Wasson agrees that creativity goes a long way. One of his colleagues makes it a policy not to put her overweight patients on a scale during checkups. Invariably, they remind her when she walks out the door. "The doctor then says 'I know I didn't weigh you. Why? Do you think that's important?' So she turns it around to let them examine their own motivation, rather than making them defensive," says Wasson. "When they came in, they expected the same old lecture."

Likewise, Wasson gave the smokers in his practice $2 bills. "I tell those patients that when they quit smoking they should give it back to me and that'll make me happy," he says. "They scratch their heads and can't figure it out. But it works because it shifts the expected behavioral response so radically from where it usually is - which is always negative."

When it's financial

Given the economy, it's wise to remember that poor adherence among your patients may be due to financial concerns - especially for patients who have lost their job. You can help those patients stay on course by prescribing generic medications, and by prescribing a stronger dose of the medication, where possible, so patients can cut their pills in half. Consider, too, using older medications, which are often just as effective as the pricey new drug on the block. It's prudent, too, to find out how much your most commonly prescribed medications cost (you might be surprised) and familiarize yourself with pharmaceutical patient assistance programs that provide drugs at no or low cost to the uninsured. The nonprofit Web site needymeds.org keeps track of companies that offer free or low cost medications.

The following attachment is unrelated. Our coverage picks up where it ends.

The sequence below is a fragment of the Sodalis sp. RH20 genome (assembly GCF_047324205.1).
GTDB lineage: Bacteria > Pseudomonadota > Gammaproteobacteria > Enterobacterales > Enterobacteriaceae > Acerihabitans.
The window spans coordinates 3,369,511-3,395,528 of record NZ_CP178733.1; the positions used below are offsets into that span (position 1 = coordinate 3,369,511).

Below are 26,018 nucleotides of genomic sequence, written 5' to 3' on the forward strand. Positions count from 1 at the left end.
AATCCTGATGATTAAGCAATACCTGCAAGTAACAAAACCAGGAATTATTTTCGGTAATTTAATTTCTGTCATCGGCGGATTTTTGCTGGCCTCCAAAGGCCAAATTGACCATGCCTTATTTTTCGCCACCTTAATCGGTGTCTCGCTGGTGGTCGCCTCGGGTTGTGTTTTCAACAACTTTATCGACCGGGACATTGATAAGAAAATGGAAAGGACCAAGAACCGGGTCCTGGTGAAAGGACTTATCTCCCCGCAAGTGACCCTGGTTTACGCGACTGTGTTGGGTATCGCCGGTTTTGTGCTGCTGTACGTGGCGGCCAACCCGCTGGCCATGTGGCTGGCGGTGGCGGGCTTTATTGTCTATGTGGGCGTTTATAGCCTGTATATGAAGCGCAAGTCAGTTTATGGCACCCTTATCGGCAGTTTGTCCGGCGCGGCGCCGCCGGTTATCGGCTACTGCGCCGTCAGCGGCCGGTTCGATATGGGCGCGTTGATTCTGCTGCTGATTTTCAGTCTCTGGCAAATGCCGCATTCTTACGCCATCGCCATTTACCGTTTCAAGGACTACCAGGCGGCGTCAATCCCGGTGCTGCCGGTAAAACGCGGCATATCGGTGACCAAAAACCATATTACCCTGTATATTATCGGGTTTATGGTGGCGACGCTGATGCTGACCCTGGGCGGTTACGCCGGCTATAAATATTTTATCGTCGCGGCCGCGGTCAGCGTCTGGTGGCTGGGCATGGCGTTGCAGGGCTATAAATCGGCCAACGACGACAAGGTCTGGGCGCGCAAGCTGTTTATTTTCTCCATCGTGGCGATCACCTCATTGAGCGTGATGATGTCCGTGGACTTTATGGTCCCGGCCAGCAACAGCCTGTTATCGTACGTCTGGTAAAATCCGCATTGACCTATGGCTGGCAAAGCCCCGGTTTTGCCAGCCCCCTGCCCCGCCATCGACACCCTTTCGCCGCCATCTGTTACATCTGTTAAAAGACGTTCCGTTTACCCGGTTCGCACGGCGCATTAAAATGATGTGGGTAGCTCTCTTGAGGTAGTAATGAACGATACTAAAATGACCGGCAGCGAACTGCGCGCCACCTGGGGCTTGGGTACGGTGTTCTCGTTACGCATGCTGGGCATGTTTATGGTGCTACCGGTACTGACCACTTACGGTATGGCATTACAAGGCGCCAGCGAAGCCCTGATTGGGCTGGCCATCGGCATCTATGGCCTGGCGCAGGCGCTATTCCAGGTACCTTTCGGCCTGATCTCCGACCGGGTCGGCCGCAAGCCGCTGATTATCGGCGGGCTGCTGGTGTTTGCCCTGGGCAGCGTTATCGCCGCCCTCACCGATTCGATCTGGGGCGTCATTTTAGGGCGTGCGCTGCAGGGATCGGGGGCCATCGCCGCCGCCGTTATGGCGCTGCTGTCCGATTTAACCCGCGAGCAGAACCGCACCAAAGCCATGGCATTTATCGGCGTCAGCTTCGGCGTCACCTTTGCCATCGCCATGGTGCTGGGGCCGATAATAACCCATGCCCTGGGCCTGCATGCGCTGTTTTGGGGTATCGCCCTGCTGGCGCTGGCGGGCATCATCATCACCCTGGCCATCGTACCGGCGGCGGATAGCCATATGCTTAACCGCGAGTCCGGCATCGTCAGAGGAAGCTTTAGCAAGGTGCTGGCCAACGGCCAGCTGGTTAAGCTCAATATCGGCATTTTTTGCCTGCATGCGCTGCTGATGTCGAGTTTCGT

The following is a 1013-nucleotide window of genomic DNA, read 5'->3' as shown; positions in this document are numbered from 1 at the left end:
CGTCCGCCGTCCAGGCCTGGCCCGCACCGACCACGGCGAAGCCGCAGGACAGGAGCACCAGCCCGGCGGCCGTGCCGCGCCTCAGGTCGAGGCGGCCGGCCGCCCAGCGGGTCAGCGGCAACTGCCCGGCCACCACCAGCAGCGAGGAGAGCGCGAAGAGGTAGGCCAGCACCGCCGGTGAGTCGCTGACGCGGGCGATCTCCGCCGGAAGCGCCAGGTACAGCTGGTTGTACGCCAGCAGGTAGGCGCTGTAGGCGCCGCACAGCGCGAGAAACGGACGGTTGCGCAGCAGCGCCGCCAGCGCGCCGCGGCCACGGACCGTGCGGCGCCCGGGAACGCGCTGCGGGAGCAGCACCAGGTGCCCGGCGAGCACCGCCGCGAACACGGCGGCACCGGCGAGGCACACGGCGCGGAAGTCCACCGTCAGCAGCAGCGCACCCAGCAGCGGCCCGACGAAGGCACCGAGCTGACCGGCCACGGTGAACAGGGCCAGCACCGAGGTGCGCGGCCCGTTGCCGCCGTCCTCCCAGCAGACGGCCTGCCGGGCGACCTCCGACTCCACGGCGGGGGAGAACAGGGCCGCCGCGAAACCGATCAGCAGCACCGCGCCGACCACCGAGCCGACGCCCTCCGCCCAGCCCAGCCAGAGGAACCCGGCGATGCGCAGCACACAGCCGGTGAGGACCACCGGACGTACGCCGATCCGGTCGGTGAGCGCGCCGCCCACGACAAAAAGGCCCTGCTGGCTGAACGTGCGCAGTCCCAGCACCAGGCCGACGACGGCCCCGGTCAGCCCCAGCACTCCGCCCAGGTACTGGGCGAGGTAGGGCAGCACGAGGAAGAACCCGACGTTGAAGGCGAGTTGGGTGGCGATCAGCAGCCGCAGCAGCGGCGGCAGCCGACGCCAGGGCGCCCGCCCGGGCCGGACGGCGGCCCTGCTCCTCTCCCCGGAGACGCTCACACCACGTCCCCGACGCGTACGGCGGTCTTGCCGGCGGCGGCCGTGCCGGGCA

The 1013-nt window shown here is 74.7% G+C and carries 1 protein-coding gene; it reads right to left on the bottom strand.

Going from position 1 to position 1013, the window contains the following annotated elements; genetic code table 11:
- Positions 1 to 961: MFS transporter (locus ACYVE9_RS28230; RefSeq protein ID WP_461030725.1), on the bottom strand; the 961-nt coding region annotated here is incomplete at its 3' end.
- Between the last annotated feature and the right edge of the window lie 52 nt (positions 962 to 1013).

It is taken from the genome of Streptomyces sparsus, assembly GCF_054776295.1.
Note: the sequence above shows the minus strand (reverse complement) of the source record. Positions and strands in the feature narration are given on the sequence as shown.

There's no question that poor patient compliance is a growing public threat, and the problem is difficult to solve. Doctors, however, can make significant strides by zeroing in on their patients' unique needs, using a combination of verbal and visual communication, and tailoring their treatment plans to address patients' self motivation. "Patients who are confident about managing their own health use fewer healthcare services and have better outcomes," says Audet. "We need to really try and engage them so when they leave the doctor's office they're prepared to take ownership of their health."{C}

In Summary

The cost of patient noncompliance has been well established, both for your patient outcomes and bottom line. But there are strategies that you can use to help your patients do better:

• Customize treatment plans to help patients manage their own care
• Use new software products to help create compliance programs
• Communicate both verbally and in print to drive your message home
• Tap into your patient's emotional needs

Shelly K. Schwartz, a freelance writer in Maplewood, N.J., has covered personal finance, technology, and healthcare for more than 17 years. Her work has appeared on CNBC.com, CNNMoney.com, and Bankrate.com. She can be reached via editor@physicianspractice.com.

This article originally appeared in the March 2011 issue of Physicians Practice.